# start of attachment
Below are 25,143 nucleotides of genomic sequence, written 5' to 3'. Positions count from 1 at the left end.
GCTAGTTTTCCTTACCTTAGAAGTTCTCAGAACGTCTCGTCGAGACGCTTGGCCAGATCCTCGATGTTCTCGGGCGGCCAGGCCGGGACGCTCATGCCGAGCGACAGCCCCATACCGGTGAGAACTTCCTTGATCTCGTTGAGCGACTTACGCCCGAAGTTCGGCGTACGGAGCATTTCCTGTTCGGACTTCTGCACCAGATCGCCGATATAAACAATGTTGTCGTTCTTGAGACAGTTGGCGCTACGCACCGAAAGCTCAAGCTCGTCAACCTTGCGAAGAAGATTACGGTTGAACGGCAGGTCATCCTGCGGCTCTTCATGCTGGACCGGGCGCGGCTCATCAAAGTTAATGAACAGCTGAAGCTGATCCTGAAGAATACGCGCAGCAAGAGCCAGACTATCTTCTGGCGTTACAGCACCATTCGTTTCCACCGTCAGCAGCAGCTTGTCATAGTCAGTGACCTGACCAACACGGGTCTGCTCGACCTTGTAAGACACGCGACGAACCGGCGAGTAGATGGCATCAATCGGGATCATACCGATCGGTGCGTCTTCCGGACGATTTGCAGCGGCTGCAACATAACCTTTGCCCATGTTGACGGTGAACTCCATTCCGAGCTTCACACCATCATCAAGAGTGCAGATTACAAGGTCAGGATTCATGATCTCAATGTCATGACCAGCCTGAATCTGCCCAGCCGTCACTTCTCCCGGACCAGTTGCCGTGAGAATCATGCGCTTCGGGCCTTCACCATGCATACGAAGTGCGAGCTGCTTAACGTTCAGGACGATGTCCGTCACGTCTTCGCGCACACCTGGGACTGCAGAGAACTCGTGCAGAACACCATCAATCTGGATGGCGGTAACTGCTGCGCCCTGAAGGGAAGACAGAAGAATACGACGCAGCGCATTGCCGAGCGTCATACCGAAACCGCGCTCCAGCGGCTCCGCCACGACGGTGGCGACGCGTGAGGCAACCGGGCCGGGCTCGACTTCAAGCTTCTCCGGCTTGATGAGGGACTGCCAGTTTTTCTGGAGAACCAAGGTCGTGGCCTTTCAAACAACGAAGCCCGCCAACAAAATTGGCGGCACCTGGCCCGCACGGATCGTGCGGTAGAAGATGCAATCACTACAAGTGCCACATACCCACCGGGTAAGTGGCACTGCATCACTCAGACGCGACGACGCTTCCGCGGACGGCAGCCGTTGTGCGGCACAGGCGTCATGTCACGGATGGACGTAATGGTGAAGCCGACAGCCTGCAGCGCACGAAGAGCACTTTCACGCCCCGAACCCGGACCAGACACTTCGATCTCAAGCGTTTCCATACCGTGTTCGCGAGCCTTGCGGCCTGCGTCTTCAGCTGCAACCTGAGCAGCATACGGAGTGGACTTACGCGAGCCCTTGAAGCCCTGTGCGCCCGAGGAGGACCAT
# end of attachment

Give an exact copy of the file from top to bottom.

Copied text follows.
Below are 25,143 nucleotides of genomic sequence, written 5' to 3'. Positions count from 1 at the left end.
GCTAGTTTTCCTTACCTTAGAAGTTCTCAGAACGTCTCGTCGAGACGCTTGGCCAGATCCTCGATGTTCTCGGGCGGCCAGGCCGGGACGCTCATGCCGAGCGACAGCCCCATACCGGTGAGAACTTCCTTGATCTCGTTGAGCGACTTACGCCCGAAGTTCGGCGTACGGAGCATTTCCTGTTCGGACTTCTGCACCAGATCGCCGATATAAACAATGTTGTCGTTCTTGAGACAGTTGGCGCTACGCACCGAAAGCTCAAGCTCGTCAACCTTGCGAAGAAGATTACGGTTGAACGGCAGGTCATCCTGCGGCTCTTCATGCTGGACCGGGCGCGGCTCATCAAAGTTAATGAACAGCTGAAGCTGATCCTGAAGAATACGCGCAGCAAGAGCCAGACTATCTTCTGGCGTTACAGCACCATTCGTTTCCACCGTCAGCAGCAGCTTGTCATAGTCAGTGACCTGACCAACACGGGTCTGCTCGACCTTGTAAGACACGCGACGAACCGGCGAGTAGATGGCATCAATCGGGATCATACCGATCGGTGCGTCTTCCGGACGATTTGCAGCGGCTGCAACATAACCTTTGCCCATGTTGACGGTGAACTCCATTCCGAGCTTCACACCATCATCAAGAGTGCAGATTACAAGGTCAGGATTCATGATCTCAATGTCATGACCAGCCTGAATCTGCCCAGCCGTCACTTCTCCCGGACCAGTTGCCGTGAGAATCATGCGCTTCGGGCCTTCACCATGCATACGAAGTGCGAGCTGCTTAACGTTCAGGACGATGTCCGTCACGTCTTCGCGCACACCTGGGACTGCAGAGAACTCGTGCAGAACACCATCAATCTGGATGGCGGTAACTGCTGCGCCCTGAAGGGAAGACAGAAGAATACGACGCAGCGCATTGCCGAGCGTCATACCGAAACCGCGCTCCAGCGGCTCCGCCACGACGGTGGCGACGCGTGAGGCAACCGGGCCGGGCTCGACTTCAAGCTTCTCCGGCTTGATGAGGGACTGCCAGTTTTTCTGGAGAACCAAGGTCGTGGCCTTTCAAACAACGAAGCCCGCCAACAAAATTGGCGGCACCTGGCCCGCACGGATCGTGCGGTAGAAGATGCAATCACTACAAGTGCCACATACCCACCGGGTAAGTGGCACTGCATCACTCAGACGCGACGACGCTTCCGCGGACGGCAGCCGTTGTGCGGCACAGGCGTCATGTCACGGATGGACGTAATGGTGAAGCCGACAGCCTGCAGCGCACGAAGAGCACTTTCACGCCCCGAACCCGGACCAGACACTTCGATCTCAAGCGTTTCCATACCGTGTTCGCGAGCCTTGCGGCCTGCGTCTTCAGCTGCAACCTGAGCAGCATACGGAGTGGACTTACGCGAGCCCTTGAAGCCCTGTGCGCCCGAGGAGGACCAT